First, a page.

Aristotle. Nicomachean Ethics. (Loeb Classical Library. Harvard University Press, 1999). H. Rackham trans –cf. the discussion in Book X, 1177aff. I am using Loeb Translations for all the classical texts. These including of Aristotle also the Politics (H. Rackham trans., first print in 1932) and of Plato the Protagoras (W.R.M. Lamb trans, first print 1924), Meno (same volume), The Apology (trans. Harold North Fowler,first print 1914), the Phaedrus(same volume.) and the Gorgias (W.R.M. Lamb first print 1925). Subsequent references will simply give the text, chapter and Bekker number for Aristotle or Stephanus number for Plato. Items in of quotes in brackets are added by the author.
 Ibid. Book II, 1103
 Ibid. Book X. 1177b
 Plato. The Apology. 29e-30a
 Plato. Protagoras.358d
 Cf. Leo Strauss’s First Lecture on Meno (Spring Semester 1966)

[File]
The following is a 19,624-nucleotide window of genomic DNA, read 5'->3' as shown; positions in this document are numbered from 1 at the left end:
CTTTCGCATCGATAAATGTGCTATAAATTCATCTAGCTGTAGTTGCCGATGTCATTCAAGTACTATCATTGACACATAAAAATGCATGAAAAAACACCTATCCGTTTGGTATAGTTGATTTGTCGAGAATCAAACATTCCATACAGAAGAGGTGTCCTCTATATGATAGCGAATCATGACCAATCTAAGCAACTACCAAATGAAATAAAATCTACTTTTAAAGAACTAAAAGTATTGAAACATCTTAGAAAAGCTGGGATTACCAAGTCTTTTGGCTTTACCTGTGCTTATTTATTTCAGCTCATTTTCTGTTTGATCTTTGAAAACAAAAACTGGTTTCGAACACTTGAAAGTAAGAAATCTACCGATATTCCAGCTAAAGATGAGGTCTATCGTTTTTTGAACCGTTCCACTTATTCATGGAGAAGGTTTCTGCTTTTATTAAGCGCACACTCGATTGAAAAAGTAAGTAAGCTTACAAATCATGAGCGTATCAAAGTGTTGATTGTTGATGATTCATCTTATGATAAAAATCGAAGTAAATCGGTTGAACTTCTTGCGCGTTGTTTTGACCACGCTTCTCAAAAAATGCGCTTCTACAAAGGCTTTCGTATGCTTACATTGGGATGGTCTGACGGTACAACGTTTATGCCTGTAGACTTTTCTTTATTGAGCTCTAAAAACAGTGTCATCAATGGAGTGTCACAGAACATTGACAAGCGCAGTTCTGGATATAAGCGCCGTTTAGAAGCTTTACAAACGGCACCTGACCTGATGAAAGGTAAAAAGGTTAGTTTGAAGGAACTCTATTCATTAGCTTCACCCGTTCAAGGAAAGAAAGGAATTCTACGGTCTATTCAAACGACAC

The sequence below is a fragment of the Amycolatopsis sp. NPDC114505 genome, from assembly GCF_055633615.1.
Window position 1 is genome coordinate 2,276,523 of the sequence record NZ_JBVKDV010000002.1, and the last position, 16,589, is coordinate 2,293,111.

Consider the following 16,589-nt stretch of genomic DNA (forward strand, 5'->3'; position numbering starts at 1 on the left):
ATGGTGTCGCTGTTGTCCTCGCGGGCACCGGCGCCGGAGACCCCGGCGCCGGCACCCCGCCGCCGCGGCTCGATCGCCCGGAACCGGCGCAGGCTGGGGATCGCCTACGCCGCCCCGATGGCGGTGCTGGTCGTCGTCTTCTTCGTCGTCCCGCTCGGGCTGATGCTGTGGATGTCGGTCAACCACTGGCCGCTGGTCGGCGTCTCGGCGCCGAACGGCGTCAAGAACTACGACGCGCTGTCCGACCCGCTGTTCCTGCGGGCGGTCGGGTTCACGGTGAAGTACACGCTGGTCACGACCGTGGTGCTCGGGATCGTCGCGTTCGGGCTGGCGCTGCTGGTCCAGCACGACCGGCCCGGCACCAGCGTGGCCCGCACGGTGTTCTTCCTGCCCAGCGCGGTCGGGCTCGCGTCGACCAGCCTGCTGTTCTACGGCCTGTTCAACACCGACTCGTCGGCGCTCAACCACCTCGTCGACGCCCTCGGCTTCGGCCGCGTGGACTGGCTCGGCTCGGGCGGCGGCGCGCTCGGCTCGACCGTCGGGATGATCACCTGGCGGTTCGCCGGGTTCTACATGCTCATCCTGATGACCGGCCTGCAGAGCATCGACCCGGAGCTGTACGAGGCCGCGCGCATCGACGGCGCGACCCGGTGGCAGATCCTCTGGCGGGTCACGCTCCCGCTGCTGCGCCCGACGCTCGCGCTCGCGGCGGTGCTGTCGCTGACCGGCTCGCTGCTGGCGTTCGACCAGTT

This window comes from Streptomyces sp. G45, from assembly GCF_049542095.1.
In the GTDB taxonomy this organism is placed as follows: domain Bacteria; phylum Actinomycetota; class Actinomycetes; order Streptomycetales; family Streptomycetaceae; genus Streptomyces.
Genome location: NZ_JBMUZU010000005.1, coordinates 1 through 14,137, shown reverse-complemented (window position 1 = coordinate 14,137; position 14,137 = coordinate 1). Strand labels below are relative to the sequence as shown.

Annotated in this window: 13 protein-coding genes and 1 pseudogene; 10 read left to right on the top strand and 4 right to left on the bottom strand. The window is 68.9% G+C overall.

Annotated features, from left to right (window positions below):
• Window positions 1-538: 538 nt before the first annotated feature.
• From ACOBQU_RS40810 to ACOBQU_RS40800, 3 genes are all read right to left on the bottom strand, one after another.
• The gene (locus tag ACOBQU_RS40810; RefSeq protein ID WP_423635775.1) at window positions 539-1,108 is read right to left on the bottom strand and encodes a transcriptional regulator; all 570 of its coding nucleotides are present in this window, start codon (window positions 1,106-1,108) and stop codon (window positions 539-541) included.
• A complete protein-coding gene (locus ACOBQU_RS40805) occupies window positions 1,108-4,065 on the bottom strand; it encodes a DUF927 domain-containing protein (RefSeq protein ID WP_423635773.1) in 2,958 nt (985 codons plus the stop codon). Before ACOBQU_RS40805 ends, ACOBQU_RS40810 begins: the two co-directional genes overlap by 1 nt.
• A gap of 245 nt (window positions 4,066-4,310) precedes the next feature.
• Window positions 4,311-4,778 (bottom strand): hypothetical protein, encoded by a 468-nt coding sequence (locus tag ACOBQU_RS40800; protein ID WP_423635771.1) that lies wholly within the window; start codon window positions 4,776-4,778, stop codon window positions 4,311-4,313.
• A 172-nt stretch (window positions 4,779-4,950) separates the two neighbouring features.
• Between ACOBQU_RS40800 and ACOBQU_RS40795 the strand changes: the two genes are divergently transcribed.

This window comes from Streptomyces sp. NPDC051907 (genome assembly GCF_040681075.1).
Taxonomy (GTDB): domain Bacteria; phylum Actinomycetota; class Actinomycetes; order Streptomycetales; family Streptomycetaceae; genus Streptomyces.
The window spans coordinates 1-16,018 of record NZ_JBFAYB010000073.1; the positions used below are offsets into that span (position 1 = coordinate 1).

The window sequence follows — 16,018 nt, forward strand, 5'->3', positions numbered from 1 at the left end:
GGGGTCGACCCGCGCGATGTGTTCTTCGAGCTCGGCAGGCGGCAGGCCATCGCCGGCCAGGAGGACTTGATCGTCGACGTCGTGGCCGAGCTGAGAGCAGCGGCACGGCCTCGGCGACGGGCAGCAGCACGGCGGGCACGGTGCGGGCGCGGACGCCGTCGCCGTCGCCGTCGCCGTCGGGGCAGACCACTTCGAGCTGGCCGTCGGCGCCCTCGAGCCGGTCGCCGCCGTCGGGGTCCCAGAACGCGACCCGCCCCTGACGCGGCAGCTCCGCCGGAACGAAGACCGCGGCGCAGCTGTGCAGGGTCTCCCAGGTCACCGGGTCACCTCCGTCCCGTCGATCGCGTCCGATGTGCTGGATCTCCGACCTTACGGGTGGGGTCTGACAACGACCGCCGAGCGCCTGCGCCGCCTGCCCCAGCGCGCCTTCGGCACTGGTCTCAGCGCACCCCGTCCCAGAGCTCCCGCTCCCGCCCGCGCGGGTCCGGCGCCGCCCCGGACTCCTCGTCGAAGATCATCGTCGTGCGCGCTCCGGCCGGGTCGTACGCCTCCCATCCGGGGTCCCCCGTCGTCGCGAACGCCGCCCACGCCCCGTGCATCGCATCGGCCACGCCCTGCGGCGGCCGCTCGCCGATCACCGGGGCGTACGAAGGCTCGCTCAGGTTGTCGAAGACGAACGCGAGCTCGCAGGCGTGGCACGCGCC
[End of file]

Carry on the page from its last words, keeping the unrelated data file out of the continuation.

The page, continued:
https://leostrausscenter.uchicago.edu/sites/default/files/courses/01%20Plato%27s%20Meno%201%20-%201966-03-29.mp3 (Accessed January 3, 2015). For more on Strauss’s views of modern liberalism cf. “Relativism” in Thomas Pangle (ed.) Classical Political Rationalism.(Chicago: University of Chicago Press, 1989): 13-26.
 Aristotle. Politics. 1253a
 Aristotle. Nicomachean Ethics. I.ii.7-8
 Aristotle. Politics. III. 1280a
 Plato. The Apology. 30b
For a discussion of the Good as the ancestral custom cf. Leo Strauss. Natural Right and History. Especially chapter III(University of Chicago Press, Copyright 1953).
 Plato. Phaedrus.229e-230a
 For more on Socrates’ religious views see W. K.C. Guthrie. Socrates.(London: Cambridge University Press, 1971):155ff
 Plato. Meno. 84d
 Werner Jaeger. Paideia : The Ideal of Greek Culture, Vol. I (Oxford University Press, 1962):298ff
 Plato. Gorgias, 456a
 Ibid. Gorgias, 456c
 Ibid, 466c